Researchers from MIT have constructed a musical scale from amino acids, enabling them to equate structural motifs to musical ones and reverse engineer entirely novel proteins.
A team of researchers from the Massachusetts Institute of Technology (MIT; MA, USA) has composed a new way to conceptualize proteins and their structure. Led by Markus Buehler, the team converted each amino acid into a tone that can then be used to construct a tune from the sequence of a protein’s structure. By reverse engineering this process, the team has then been able to develop completely novel synthetic proteins.
The 20-tone amino acid scale was developed using quantum chemical theories to convert the vibrational frequencies of amino acids into notes. These notes were then transposed to a range that humans are able to perceive. On compiling the information alongside a protein’s amino acid sequence, tunes were then produced that enabled the researchers to equate structural motifs to musical ones. Buehler, for instance, can listen to a composition and identify β-sheets and α-helices as they play out.
The inspiration for the idea came from a desire to better interpret and understand the nebulously complicated laws and languages of protein structure and folding, using humanity’s innate ability to conceptualize the complex patterns used in music. What’s more, the information from a protein’s structure can be coded into different conformations of pitch, volume and duration; adding further levels of detail to the protein’s sonic representation.
“Markus Buehler has been gifted with a most creative soul, and his explorations into the inner workings of biomolecules are advancing our understanding of the mechanical response of biological materials in a most significant manner.”
Once the protein sequences are converted to tunes, the amino acid discography can be analyzed by an AI system. This process can take a few days for the AI to establish all the patterns and rules within a class of proteins. However, once completed, the program is then capable of designing a new variant of the protein within milliseconds. Enthralled by the AI’s capability, Buehler explained that due to the “trillions and trillions” of potential combinations, a human “wouldn’t be able to do it from scratch, but that’s what the AI can do.”
This model of studying structure also imparts a greater understanding of the reality of protein structure: “When you look at a molecule in a textbook, it’s static,” Buehler said. “But it’s not static at all. It’s moving and vibrating. Every bit of matter is a set of vibrations. And we can use this concept as a way of describing matter,” explained Buehler.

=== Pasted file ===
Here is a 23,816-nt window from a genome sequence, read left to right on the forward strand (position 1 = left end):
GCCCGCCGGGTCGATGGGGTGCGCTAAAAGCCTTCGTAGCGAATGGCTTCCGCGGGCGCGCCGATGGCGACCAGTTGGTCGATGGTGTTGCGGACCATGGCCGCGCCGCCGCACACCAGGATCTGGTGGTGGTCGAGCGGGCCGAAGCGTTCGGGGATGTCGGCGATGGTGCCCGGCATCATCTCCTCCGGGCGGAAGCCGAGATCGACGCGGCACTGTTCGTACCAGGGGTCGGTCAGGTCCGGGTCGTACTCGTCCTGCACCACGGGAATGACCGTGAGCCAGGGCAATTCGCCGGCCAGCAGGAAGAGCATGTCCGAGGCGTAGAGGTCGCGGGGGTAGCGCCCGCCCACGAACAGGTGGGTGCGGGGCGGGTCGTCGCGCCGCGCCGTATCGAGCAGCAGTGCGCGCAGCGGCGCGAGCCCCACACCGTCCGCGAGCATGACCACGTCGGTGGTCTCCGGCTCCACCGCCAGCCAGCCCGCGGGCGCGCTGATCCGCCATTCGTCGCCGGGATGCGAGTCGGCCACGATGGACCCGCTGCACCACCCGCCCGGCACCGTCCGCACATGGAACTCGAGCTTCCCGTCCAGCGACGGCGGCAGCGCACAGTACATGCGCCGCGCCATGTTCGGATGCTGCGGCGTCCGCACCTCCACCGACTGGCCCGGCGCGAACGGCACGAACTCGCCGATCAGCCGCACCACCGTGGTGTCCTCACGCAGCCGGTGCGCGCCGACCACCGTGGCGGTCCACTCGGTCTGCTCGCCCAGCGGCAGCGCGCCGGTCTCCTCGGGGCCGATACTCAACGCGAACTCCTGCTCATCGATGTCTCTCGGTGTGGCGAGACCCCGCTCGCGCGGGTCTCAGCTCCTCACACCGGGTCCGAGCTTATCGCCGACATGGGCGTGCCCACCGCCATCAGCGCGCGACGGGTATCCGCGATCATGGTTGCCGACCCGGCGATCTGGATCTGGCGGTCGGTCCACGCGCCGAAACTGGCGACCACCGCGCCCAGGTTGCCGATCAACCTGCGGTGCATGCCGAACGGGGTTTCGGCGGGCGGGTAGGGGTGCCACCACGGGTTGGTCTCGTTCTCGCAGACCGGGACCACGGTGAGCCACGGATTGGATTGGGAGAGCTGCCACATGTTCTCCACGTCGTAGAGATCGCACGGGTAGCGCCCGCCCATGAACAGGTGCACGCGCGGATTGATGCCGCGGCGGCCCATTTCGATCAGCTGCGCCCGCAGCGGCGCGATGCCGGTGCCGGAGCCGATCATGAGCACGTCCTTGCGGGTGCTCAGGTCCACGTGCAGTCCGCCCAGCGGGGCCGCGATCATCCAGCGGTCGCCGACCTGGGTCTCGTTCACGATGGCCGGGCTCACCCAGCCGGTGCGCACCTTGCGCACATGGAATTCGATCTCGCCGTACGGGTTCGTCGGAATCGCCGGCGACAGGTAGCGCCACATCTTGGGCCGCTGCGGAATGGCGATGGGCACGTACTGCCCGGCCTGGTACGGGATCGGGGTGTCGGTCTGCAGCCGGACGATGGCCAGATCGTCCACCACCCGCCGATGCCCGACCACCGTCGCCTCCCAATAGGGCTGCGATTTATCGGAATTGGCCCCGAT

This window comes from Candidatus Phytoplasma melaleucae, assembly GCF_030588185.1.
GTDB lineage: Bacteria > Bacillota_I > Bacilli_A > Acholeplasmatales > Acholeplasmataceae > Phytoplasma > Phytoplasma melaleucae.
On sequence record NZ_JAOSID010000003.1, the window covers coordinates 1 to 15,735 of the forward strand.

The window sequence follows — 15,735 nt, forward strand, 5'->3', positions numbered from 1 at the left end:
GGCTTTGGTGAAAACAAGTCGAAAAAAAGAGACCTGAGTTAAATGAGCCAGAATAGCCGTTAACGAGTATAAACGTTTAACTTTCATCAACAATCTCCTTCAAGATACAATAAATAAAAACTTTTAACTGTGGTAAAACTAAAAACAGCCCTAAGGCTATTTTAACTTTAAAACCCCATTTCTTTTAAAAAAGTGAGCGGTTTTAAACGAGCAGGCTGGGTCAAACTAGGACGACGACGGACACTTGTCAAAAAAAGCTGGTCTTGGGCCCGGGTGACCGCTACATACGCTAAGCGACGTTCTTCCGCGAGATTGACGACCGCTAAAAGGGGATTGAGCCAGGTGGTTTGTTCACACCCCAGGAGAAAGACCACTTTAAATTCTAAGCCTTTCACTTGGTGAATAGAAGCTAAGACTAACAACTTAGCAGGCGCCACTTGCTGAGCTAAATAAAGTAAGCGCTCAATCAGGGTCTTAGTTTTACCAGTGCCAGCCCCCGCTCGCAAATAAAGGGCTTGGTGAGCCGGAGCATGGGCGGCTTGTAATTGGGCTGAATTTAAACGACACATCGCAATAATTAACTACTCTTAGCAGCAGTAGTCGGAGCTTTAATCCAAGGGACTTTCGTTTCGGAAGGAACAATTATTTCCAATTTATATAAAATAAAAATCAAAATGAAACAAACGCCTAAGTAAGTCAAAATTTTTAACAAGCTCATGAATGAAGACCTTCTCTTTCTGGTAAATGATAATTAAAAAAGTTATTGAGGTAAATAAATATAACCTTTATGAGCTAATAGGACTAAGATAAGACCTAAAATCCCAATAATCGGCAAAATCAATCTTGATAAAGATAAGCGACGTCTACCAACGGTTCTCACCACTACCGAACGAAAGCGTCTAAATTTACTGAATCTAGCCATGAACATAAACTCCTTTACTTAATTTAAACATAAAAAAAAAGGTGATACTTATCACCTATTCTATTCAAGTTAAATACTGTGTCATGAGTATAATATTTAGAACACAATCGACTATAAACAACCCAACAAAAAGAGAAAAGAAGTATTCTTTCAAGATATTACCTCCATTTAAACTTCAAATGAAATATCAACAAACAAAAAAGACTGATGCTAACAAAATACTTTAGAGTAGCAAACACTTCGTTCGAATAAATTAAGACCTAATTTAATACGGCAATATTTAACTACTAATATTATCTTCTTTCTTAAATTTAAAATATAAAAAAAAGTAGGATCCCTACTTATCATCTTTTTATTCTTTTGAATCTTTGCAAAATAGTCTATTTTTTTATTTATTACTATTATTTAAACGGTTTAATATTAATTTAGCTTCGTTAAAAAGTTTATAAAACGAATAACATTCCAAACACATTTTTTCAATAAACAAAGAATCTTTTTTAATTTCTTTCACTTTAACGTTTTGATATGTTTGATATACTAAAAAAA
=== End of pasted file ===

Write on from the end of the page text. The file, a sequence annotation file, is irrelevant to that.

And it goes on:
There are, however, some limitations to this model. Firstly, the AI cannot explain the interactions and laws that it has studied and learned but can only employ them itself. Secondly, the newly designed proteins cannot be made to order; any alterations to the faculties of the protein will be entirely random. “You still need to do the experiment, there’s no way to predict what it will do,” explains Buehler.
Excitingly, this research bears interests beyond the purely scientific. The team used the 20-tone scale and motifs from naturally occurring and newly designed proteins to compose pieces of music without the use of synthesizers or instruments (below).
Commending the ingenuity of the research, Marc Meyers (University of California at San Diego; CA, USA) stated that: “Markus Buehler has been gifted with a most creative soul, and his explorations into the inner workings of biomolecules are advancing our understanding of the mechanical response of biological materials in a most significant manner. The focusing of this imagination to music is a novel and intriguing direction. This is experimental music at its best. The rhythms of life, including the pulsations of our heart, were the initial sources of repetitive sounds that engendered the marvelous world of music. Markus has descended into the nanospace to extract the rhythms of the amino acids, the building blocks of life.”